Quick Q: What do malaria, anthrax infections, and adult acne have in common?
If you answered: things I absolutely want to avoid at all costs—well, fair. But those conditions are also linked by one pretty powerful antibiotic: doxycycline.
The drug—which goes by the brand names Oracea, Monodox, and Doryx, among others—can be used to treat infections like malaria, Lyme disease, and even UTIs, but it’s most commonly used to help with inflammatory skin conditions like acne and rosacea, says Joshua Zeichner, M.D., director of cosmetic and clinical research in dermatology at Mount Sinai Hospital in New York City.
“Doxycycline can both kill bacteria, which cause infections, but it completely independently has anti-inflammatory properties, which can explain its usefulness in treating acne and rosacea,” says Zeichner.
Inflammatory acne occurs when bacteria clogs your pores, which your skin reacts to as a threat, causing redness and swelling; rosacea, on the other hand, is when your facial blood vessels get bigger, which can make you look flushed.
“Doxycycline helps reduce levels of acne-causing bacteria within the follicles which promote inflammation, and it’s been shown to decrease activity of signals in your immune system that lead to the extra inflammation seen in the skin of rosacea patients,” says Zeichner.
While any drug that helps lessen acne and rosacea sounds pretty awesome, doxycycline does come with some less exciting side effects. (There’s that whole thing about antibiotic resistance being a major issue in the U.S. too.) Before you look to this med as a miracle solution, read up on these doxycycline side effects.
You’re pretty sure your stomach hates you.
Nausea, vomiting, diarrhea, or an upset stomach are common side effects of antibiotics, and doxycycline is no exception. That’s because the strong dose of meds kills not just the bad bacteria, but the good bacteria in your gut that keeps you healthy, says Zeichner.
Taking the medication with food can help reduce the risk of stomach upset. But there’s one caveat: Dairy can lessen the drug’s effects. “Dairy can significantly reduce the amount absorbed, so you should take it two hours after eating dairy and continue avoiding dairy for one hour afterward,” says Zeichner.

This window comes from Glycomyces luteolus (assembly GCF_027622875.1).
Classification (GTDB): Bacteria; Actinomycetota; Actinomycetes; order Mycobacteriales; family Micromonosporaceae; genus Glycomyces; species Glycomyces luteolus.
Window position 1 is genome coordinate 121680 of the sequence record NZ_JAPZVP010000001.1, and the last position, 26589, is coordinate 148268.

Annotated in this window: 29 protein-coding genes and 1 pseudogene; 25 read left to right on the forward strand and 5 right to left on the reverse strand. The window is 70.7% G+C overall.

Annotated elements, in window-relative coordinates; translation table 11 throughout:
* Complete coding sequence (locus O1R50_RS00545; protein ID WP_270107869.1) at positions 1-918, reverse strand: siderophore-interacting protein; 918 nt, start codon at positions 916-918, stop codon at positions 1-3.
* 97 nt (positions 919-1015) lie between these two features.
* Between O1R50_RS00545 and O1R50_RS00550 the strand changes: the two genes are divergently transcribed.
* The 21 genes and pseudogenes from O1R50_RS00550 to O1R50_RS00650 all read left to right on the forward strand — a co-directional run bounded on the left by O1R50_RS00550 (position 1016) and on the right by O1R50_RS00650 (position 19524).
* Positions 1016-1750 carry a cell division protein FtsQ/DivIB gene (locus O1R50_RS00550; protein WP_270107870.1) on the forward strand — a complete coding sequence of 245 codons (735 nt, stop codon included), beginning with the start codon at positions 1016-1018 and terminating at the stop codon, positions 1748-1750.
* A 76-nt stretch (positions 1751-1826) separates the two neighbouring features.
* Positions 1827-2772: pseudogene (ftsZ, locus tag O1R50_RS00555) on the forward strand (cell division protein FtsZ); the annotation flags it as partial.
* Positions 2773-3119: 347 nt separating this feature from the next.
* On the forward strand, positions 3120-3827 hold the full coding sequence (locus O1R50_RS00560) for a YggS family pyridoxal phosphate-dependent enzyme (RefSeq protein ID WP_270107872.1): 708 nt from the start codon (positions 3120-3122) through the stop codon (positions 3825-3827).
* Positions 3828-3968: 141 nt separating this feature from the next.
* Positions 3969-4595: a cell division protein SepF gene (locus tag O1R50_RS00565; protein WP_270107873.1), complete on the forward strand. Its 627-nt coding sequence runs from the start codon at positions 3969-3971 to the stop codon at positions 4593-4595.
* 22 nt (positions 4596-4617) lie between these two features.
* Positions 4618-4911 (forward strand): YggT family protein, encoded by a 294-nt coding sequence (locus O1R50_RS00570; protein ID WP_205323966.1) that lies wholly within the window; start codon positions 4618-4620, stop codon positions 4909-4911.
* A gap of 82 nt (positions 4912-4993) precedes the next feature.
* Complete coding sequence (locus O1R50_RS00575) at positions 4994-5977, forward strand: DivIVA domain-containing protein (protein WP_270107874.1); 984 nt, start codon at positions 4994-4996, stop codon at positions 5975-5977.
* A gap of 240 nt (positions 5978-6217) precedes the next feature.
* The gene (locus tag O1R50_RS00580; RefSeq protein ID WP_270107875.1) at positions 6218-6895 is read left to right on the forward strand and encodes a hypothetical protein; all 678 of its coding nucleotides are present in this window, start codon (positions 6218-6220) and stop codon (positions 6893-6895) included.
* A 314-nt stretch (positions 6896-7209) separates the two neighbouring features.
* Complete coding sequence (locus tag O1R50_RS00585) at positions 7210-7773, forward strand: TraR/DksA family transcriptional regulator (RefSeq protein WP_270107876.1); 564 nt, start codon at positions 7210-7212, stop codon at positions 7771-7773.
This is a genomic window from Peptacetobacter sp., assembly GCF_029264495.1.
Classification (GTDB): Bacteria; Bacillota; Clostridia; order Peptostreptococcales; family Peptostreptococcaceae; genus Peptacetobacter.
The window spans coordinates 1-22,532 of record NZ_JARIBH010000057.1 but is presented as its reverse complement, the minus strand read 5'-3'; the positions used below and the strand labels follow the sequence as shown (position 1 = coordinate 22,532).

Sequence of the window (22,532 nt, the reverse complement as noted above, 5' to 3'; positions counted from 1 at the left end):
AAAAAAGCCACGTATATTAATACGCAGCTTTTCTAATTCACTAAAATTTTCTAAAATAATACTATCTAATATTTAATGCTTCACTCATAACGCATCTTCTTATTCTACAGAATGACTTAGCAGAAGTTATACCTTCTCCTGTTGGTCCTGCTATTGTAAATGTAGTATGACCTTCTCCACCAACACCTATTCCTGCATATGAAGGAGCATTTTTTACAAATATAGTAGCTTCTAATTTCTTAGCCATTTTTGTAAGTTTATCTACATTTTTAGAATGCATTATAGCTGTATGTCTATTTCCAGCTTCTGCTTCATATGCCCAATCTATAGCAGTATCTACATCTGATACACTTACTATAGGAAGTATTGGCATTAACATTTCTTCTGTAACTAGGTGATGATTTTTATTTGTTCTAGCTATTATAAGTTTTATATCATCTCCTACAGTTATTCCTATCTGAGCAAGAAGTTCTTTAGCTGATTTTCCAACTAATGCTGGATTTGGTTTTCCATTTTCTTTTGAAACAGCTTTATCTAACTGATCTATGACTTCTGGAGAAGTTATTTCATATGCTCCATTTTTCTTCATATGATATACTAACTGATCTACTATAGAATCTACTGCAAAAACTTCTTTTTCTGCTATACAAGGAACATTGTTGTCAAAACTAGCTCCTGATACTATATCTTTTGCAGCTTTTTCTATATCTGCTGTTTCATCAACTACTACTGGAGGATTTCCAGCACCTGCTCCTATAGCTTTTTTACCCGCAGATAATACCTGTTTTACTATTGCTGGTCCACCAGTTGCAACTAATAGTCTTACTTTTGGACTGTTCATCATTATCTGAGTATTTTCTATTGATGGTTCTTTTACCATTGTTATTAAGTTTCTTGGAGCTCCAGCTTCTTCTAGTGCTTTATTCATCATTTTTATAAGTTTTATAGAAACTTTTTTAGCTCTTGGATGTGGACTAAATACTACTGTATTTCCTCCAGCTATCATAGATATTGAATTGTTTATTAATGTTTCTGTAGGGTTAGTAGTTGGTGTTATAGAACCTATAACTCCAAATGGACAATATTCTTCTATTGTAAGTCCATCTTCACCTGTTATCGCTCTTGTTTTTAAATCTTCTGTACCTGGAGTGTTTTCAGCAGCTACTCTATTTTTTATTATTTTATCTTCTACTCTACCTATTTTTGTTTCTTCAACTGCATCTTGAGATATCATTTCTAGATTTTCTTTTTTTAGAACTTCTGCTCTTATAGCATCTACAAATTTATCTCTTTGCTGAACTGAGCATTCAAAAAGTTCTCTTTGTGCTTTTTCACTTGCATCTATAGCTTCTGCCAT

Your throat is on fire.
The chemicals in doxycycline can wreak havoc on your esophagus too. In fact, esophageal erosion is one of the most common side effects of the drug, according to a review published in the journal Clinical Therapeutics.
“Make sure to take it with a full glass of water and at least 30 minutes before bed,” says Zeichner. “It’s important not to take the medication and then lie down immediately afterwards,” he adds; staying upright can help lessen irritation.
You don’t even want to look at food.
Considering the GI issues that doxycycline can cause—especially nausea and vomiting—it shouldn’t come as too much of a surprise that the drug can also lead to loss of appetite. That’s likely because it disrupts the amount of good bacteria in the gut, says Zeichner.
The good news: It’s typically a short-term side effect. but if your stomach issues aren’t going away, you can simply ask your doctor to take you off the drug and try another medication.
You’re super-sensitive to sunlight.
It’s technically called photosensitivity, sometimes referred to as a sun allergy, and it has to do with how the chemicals in the drug react with the sun’s UV rays once they’re inside your body.
“Doxycycline can make you sensitive to the sun, so it’s important to wear sunscreen while taking it,” says Zeichner. Even better: Try to stay covered up and out of the sun as much as possible, as you could end up with just a sunburn-like sensation and slightly reddened skin, or a larger-scale photodermatitis issue, like a rash, blisters, or scaly patches.
You look pale and feel feverish.
This can be caused by drug-induced immune hemolytic anemia—a condition in which your immune system attacks its own red blood cells (they carry oxygen, so you kinda need those).
This can cause you to look pale or yellow-y; feel feverish, weak, dizzy, or confused; experience an elevated heart rate; or feel super fatigued, according to the National Institutes of Health. But those symptoms are kind of vague, so it’s important to communicate with your doctor about how you feel and when any symptoms started while taking doxycycline.
Your head hurts and you feel dizzy.
Scientists aren’t sure why this occurs, but tetracyclines—the drug class doxycycline belongs to—have long been linked with headaches, dizziness, and blurred vision, according to an editorial in the BMJ.
These issues typically clear up as soon as you stop taking the drug. If you’re experiencing new headaches since starting doxycycline, definitely loop in your doctor.
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